Two years ago I secured the paperback bibliography from Libraire Centrale, Lauzanne, which regularly sends me its catalogues of historical books. There is an introduction by the editor J. Schwalbe who pays the usual tribute to Virchow and thanks his associates Becher, Pagel, and Weyl for collecting medical and philosophical references and aeological writings. He thanks Dr. Lewitt too for compiling the index.
The volume is divided into three main parts:
Pages 5 to 50. Medical and philosophical writings arranged year by year from Virchow's Inaugural Dissertation in 1843 to an article on human and bovine tuberculosis in Berliner klinischer Wochenschrift No. 31 of 1901.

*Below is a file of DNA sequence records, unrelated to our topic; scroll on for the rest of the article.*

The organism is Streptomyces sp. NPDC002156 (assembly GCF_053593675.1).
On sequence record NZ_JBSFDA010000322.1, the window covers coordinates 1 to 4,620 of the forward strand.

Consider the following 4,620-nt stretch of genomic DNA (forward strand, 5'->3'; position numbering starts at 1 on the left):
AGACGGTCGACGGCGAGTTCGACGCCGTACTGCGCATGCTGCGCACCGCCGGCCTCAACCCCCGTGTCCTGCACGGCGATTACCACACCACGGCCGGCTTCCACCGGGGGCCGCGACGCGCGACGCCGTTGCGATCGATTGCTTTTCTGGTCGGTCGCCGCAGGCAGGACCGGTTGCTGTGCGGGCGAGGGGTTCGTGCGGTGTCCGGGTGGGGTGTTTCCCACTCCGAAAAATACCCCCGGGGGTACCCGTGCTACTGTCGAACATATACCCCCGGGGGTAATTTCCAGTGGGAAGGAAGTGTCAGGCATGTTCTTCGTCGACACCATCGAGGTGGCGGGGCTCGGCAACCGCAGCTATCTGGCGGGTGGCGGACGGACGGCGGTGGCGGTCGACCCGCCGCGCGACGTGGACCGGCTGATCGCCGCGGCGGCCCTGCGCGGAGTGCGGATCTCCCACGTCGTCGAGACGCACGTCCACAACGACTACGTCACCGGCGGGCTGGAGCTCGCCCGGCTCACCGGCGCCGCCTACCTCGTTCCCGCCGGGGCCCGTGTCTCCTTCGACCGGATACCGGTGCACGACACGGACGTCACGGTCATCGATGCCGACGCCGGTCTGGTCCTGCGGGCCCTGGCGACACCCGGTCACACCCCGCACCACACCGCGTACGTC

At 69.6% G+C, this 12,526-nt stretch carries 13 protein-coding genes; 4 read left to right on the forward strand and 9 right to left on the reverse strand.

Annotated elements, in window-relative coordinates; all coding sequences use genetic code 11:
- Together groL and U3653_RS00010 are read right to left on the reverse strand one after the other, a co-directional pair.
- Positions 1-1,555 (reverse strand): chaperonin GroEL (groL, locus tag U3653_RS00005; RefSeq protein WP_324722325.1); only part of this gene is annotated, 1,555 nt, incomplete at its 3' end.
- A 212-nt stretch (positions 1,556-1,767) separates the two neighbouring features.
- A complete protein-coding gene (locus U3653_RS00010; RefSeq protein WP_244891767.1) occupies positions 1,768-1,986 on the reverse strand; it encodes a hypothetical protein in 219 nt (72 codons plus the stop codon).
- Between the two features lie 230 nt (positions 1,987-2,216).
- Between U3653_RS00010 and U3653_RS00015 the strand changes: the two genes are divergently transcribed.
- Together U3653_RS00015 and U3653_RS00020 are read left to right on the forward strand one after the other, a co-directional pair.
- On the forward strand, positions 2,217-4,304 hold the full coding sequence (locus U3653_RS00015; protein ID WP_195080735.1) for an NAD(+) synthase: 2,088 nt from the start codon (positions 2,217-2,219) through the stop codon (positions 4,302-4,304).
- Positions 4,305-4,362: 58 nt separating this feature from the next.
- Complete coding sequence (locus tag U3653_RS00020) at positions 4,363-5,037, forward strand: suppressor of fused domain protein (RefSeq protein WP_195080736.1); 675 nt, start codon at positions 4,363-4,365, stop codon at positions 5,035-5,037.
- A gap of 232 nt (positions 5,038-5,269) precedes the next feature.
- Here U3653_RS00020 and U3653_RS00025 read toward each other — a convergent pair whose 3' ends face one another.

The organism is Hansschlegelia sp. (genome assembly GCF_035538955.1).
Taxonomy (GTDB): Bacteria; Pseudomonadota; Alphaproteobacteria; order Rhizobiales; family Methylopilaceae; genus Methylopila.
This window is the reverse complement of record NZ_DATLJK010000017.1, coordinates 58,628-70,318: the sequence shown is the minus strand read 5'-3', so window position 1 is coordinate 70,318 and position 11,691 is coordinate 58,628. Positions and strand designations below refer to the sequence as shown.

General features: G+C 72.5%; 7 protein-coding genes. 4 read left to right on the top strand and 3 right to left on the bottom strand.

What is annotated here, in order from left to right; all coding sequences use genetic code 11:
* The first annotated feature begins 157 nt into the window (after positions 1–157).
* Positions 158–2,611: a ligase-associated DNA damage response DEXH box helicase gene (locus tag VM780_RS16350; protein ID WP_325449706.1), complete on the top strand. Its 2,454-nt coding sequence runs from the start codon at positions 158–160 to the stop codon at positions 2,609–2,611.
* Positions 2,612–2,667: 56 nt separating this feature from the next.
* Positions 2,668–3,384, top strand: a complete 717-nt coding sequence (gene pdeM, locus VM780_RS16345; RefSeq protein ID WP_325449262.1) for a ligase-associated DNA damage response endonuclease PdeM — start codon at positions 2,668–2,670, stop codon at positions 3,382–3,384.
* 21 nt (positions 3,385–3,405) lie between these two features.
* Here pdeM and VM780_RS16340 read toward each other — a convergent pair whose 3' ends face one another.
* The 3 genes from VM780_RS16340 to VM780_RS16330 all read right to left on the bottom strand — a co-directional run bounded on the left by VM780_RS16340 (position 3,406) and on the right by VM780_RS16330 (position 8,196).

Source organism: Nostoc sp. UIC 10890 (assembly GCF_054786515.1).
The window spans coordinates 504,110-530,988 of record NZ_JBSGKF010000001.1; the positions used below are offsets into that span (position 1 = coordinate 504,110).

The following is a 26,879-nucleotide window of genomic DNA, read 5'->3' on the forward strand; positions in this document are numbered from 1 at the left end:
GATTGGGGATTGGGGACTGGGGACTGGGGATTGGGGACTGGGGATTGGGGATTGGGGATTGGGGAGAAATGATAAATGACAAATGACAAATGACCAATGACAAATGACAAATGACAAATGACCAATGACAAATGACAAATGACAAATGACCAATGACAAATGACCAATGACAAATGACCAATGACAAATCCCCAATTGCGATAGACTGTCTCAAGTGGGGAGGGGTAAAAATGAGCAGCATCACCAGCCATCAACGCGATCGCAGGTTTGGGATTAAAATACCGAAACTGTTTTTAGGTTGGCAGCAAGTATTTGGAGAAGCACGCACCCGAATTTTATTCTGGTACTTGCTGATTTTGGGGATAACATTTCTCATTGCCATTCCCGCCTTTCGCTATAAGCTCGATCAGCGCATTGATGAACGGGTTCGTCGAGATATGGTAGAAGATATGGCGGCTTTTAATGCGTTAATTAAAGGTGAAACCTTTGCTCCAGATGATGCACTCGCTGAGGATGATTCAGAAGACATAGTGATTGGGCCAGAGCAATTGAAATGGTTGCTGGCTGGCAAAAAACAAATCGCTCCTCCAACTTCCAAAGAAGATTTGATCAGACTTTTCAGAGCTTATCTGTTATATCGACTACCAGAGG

Pages 53 to 118. Anthropological writings from 1852 (an article on the evidence of cretinism in some fossils) to 1901 (article on prehistoric man and the dividing line between species and variety). With seventeen or eighteen to a page, there are in all